Image_14_Association of Preadmission Statin Use and Mortality in Critically Ill Patients: A Meta-Analysis of Cohort Studies.TIF
Background: A large number of studies have been conducted to determine whether there is an association between preadmission statin use and improvement in outcomes following critical illness, but the conclusions are quite inconsistent. Therefore, this meta-analysis aims to include the present relevant PSM researches to examine the association of preadmission use of statins with the mortality of critically ill patients.
Methods: The PubMed, Web of Science, Embase electronic databases, and printed resources were searched for English articles published before March 6, 2020 on the association between preadmission statin use and mortality in critically ill patients. The included articles were analyzed in RevMan 5.3. The Newcastle-Ottawa Scale (NOS) was used to conduct quality evaluation, and random/fixed effects modeling was used to calculate the pooled ORs and 95% CIs. We also conducted subgroup analysis by outcome indicators (30-, 90-day, hospital mortality).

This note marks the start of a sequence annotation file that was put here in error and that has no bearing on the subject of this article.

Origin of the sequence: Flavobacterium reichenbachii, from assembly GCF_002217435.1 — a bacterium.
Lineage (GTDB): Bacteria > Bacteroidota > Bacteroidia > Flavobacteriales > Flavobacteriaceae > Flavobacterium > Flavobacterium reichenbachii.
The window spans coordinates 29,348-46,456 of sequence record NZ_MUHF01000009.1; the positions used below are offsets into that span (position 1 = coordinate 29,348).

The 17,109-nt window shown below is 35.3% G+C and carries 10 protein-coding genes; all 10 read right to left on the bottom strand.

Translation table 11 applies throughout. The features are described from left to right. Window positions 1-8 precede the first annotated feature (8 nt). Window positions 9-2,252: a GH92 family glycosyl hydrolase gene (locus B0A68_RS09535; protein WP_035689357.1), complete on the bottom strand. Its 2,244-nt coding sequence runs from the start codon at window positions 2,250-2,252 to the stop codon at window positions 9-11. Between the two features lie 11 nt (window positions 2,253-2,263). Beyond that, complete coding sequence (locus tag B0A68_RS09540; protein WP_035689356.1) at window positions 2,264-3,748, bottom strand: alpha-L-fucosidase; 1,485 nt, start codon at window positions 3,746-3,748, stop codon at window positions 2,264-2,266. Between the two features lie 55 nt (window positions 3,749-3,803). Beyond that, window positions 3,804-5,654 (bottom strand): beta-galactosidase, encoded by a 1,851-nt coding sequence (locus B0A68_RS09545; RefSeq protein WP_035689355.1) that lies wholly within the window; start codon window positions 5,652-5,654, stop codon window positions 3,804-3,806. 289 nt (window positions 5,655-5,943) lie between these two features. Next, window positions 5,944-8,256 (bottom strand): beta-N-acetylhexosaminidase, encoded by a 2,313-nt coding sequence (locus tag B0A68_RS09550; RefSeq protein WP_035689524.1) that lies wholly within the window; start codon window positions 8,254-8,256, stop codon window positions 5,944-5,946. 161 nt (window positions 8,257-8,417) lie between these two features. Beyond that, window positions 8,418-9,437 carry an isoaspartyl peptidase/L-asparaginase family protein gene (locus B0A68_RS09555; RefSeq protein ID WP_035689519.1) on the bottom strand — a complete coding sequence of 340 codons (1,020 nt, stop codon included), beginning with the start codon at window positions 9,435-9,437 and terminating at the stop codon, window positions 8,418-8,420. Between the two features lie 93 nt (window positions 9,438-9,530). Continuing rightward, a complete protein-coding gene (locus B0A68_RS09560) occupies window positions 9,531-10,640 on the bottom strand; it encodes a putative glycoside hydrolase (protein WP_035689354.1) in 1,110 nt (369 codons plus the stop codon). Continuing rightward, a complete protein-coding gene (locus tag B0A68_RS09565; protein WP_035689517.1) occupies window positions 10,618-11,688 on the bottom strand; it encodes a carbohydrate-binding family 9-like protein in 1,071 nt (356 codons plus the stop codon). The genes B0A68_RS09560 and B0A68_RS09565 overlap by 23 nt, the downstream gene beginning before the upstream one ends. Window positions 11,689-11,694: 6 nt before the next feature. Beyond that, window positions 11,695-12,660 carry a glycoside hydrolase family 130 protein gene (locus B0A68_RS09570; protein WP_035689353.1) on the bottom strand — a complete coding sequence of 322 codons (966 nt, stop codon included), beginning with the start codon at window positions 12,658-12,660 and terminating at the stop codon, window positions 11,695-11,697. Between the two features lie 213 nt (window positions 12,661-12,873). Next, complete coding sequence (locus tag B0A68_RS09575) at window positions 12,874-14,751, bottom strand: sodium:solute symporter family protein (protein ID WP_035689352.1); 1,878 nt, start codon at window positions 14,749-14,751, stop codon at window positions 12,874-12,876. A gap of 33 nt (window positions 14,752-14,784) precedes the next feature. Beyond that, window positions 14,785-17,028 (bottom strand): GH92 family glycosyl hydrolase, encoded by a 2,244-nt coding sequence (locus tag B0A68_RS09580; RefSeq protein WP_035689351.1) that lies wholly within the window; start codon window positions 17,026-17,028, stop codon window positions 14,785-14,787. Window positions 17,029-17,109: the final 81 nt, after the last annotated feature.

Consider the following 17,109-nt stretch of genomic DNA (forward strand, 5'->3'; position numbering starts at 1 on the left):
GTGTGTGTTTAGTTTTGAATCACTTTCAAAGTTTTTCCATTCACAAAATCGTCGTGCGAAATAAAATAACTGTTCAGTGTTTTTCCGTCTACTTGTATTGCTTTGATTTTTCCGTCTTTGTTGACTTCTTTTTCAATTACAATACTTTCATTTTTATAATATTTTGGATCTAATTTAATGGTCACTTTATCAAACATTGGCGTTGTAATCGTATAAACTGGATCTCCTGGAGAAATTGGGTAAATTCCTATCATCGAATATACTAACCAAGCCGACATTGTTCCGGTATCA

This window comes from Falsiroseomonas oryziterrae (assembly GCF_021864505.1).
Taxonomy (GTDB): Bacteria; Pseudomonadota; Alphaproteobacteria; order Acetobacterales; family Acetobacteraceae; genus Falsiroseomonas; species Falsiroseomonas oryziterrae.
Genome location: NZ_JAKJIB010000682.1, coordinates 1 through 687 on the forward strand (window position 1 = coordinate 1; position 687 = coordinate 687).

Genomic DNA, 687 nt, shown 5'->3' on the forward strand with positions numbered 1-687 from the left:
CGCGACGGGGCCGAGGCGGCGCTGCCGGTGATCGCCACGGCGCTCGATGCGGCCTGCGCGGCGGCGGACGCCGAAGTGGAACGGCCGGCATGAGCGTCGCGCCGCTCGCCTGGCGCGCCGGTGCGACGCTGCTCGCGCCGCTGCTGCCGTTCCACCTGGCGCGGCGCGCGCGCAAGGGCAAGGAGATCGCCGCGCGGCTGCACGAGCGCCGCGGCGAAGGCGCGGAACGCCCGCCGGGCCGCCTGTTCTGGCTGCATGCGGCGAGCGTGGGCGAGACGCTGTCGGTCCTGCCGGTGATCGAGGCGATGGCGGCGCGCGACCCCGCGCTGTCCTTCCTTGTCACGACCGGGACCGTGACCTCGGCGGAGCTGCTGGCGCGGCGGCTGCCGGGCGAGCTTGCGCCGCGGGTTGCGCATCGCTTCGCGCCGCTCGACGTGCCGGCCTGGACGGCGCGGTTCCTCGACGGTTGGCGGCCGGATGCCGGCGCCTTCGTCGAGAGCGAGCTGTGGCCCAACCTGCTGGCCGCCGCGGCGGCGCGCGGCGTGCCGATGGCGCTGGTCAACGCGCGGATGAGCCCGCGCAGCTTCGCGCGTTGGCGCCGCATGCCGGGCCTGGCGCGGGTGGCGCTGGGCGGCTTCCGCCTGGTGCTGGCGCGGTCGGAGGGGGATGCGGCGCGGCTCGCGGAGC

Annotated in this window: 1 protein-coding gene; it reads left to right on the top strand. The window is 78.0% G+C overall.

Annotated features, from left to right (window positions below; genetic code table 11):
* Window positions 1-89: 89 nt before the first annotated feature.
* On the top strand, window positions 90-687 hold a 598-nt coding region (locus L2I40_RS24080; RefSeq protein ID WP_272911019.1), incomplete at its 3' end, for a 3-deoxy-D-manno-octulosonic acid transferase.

Results: All six PSM observational studies were assessed as having a low risk of bias according to the NOS. For primary outcome—overall mortality, the pooled OR (preadmission statins use vs. no use) across the six included studies was 0.86 (95% CI, 0.76–0.97; P = 0.02). For secondary outcome—use of mechanical ventilation, the pooled OR was 0.94 (95% CI, 0.91–0.97; P = 0.0005). The corresponding pooled ORs were 0.67 (95% CI, 0.43–1.05; P = 0.08), 0.91 (95% CI, 0.83–1.01; P = 0.07), and 0.86 (95% CI, 0.83–0.89; P < 0.00001) for 30-, 90-day, and hospital mortality, respectively.
Conclusions: Preadmission statin use is associated with beneficial outcomes in critical ill patients, indicating a lower short-term mortality, less use of mechanical ventilation, and an improvement in hospital survival. Further high-quality original studies or more scientific methods are needed to draw a definitive conclusion.
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